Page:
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ERIC Number: ED533659
Record Type: Non-Journal
Publication Date: 2011
Pages: 152
Abstractor: As Provided
Reference Count: 0
ISBN: ISBN-978-1-1248-2604-2
Study Quality in SLA: A Cumulative and Developmental Assessment of Designs, Analyses, Reporting Practices, and Outcomes in Quantitative L2 Research
Plonsky, Luke
ProQuest LLC, Ph.D. Dissertation, Michigan State University
I began this study with two assumptions. Assumption 1: Study quality matters. If the means by which researchers design, carry out, and report on their studies lack in rigor or transparency, theory and practice are likely to be misguided or at least decelerated. Assumption 2 is an implication of Assumption 1: Quality should be measured rather than assumed. Although peer reviews and researcher training in second language acquisition (SLA) are generally considered to be acceptable and thorough, there is very little evidence of the extent of methodological rigor, consistency, and transparency across second language (L2) research. Beyond these assumptions, this study drew from previous research in several different fields. Central to this paper was the research on study quality which has received considerable attention in the context of research synthetic and meta-analytic methods. Because of the shared historical and methodological tradition of SLA and psychology (e.g., Gass, 1993), I consulted as well the American Psychological Association's guidelines for research when developing the instrument used in this study. Much of the empirical motivation for this project also came from within the field of SLA. Previous reviews have raised concerns about methodological practices across a number of subdomains, warranting further and more comprehensive investigation. The first two of four questions posed by the present study asked about the use of study designs and analyses (RQ1) and reporting practices (RQ2) in L2 research. My third question sought to measure the relationship between research practices and outcomes (i.e., effect sizes) found in L2 research (see Plonsky & Gass, 2011). And research question four asked whether and to what extent research practices and outcomes in SLA have changed in recent years. The purpose underlying these questions and the study more generally was not only to better understand conventions in the field but to inform future research practices as well. In order to answer these questions and meet the study's larger purpose, a representative sample of L2 research published in two L2 journals from 1990 to 2010 was collected. Using research synthetic techniques, I surveyed the sample of studies, 606 in total, using a modified version of the instrument used by Plonsky and Gass (2011) in their investigation of study quality in the interactionist tradition of SLA. The coding scheme was designed to extract information related to study identification, design features, analyses, reporting practices, and effect sizes. Descriptive statistics were then calculated for study features to answer the research questions. The overall results of this study point to a number of systematic strengths as well as many flaws across the corpus of L2 research. Of particular concern are incomplete and inconsistent reporting practices (e.g., means without standard deviations) and low statistical power, among other issues. Somewhat surprisingly and in contrast to previous findings (e.g., Plonsky, in press), there was very little evidence of a relationship between study quality and effect sizes, a finding that may reflect the broad substantive scope of the study and field. Finally, comparing research practices over the 1990s and 2000s, I found substantial improvements in almost all categories. The discussion situates the results in terms of reviews from SLA and other fields (e.g., education; Skidmore & Thompson, 2010), shedding light on the methodological and analytical trends and trajectories observed. Based on the findings of the study, I make pointed suggestions for methodological reforms to be enacted by institutions such as the American Association for Applied Linguistics and individuals (e.g., independent researchers, journal editors). [The dissertation citations contained here are published with the permission of ProQuest LLC. Further reproduction is prohibited without permission. Copies of dissertations may be obtained by Telephone (800) 1-800-521-0600. Web page:]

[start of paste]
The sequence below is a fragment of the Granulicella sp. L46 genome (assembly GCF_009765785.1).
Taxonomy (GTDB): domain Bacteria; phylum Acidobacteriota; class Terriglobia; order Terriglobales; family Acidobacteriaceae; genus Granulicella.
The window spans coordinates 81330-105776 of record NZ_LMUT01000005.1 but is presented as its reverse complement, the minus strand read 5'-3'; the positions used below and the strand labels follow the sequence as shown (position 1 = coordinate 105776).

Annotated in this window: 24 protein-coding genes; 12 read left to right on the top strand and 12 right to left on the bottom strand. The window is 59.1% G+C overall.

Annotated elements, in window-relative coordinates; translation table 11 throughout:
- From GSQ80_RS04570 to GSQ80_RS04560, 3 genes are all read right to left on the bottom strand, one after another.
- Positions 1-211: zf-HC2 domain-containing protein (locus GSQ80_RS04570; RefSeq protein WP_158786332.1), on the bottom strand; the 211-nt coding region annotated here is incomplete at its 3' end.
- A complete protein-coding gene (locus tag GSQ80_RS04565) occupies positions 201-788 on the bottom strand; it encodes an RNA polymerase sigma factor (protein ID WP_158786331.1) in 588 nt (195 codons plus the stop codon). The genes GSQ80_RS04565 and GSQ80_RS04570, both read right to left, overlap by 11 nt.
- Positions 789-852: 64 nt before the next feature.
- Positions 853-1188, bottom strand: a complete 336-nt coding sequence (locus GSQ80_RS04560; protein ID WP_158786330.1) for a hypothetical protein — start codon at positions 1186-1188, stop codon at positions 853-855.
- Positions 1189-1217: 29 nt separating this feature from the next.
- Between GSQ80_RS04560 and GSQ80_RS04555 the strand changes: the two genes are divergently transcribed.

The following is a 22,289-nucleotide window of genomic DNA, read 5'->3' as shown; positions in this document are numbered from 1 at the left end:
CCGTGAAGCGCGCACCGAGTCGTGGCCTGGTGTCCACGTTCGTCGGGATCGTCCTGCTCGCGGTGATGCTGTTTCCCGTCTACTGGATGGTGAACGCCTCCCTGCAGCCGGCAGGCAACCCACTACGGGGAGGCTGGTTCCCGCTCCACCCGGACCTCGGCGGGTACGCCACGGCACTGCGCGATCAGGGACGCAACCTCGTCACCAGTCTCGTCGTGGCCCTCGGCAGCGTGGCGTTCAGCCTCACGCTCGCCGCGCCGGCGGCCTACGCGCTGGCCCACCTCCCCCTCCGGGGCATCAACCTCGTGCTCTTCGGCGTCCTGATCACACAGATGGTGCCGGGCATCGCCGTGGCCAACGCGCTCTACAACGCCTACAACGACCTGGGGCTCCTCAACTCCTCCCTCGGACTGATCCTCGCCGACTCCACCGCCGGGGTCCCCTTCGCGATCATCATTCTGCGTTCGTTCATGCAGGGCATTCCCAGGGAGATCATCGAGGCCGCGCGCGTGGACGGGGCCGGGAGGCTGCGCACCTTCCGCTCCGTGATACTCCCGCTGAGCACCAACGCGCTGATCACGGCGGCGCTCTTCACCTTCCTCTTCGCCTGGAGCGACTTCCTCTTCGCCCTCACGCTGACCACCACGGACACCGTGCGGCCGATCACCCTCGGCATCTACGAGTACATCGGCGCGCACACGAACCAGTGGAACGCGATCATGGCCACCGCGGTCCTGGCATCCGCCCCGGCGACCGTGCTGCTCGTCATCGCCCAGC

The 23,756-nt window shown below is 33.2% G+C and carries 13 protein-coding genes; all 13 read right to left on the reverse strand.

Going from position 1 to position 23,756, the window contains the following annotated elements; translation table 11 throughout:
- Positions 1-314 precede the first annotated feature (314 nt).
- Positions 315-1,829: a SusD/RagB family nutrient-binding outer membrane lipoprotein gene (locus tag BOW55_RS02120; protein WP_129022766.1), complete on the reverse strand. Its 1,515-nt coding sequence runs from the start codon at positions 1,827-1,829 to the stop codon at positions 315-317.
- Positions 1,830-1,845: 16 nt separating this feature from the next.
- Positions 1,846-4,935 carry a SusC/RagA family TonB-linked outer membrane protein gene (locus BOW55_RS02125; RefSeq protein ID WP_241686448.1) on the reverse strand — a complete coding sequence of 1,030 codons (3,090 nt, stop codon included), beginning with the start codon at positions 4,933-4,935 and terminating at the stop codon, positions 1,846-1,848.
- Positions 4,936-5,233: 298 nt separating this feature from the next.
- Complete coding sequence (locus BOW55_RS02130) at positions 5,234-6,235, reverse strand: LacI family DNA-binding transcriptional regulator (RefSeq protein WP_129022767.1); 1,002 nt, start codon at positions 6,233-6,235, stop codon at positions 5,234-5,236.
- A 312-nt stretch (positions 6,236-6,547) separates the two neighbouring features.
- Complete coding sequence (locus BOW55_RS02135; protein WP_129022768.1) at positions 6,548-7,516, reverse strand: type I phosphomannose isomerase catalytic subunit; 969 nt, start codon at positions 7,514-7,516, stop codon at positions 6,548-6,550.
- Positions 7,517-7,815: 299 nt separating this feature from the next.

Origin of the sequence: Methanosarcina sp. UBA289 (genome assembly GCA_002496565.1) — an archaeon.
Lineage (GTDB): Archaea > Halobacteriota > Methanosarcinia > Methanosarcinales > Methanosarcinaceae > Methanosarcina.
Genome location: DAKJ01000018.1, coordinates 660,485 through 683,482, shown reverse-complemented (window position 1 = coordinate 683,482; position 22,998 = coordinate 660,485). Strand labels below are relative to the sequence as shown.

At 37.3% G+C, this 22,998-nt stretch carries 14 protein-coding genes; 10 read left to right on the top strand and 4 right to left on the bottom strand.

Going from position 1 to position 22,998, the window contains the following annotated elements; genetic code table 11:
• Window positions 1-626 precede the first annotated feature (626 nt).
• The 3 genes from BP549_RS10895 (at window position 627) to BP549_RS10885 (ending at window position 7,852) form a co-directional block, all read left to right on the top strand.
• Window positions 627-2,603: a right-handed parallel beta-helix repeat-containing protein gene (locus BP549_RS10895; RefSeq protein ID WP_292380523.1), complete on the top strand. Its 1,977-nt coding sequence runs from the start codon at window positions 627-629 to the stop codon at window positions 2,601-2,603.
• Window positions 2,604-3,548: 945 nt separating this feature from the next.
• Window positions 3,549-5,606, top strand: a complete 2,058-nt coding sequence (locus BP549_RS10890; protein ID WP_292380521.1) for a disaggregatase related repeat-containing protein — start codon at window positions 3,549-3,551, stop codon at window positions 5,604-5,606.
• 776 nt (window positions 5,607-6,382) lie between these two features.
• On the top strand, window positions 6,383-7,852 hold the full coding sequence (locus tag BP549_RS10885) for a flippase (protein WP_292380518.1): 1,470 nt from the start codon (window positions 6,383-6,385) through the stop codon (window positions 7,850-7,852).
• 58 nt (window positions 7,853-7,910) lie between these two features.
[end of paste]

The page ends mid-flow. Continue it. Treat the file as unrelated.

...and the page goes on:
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Publication Type: Dissertations/Theses - Doctoral Dissertations
Education Level: N/A
Audience: N/A
Language: English
Sponsor: N/A
Authoring Institution: N/A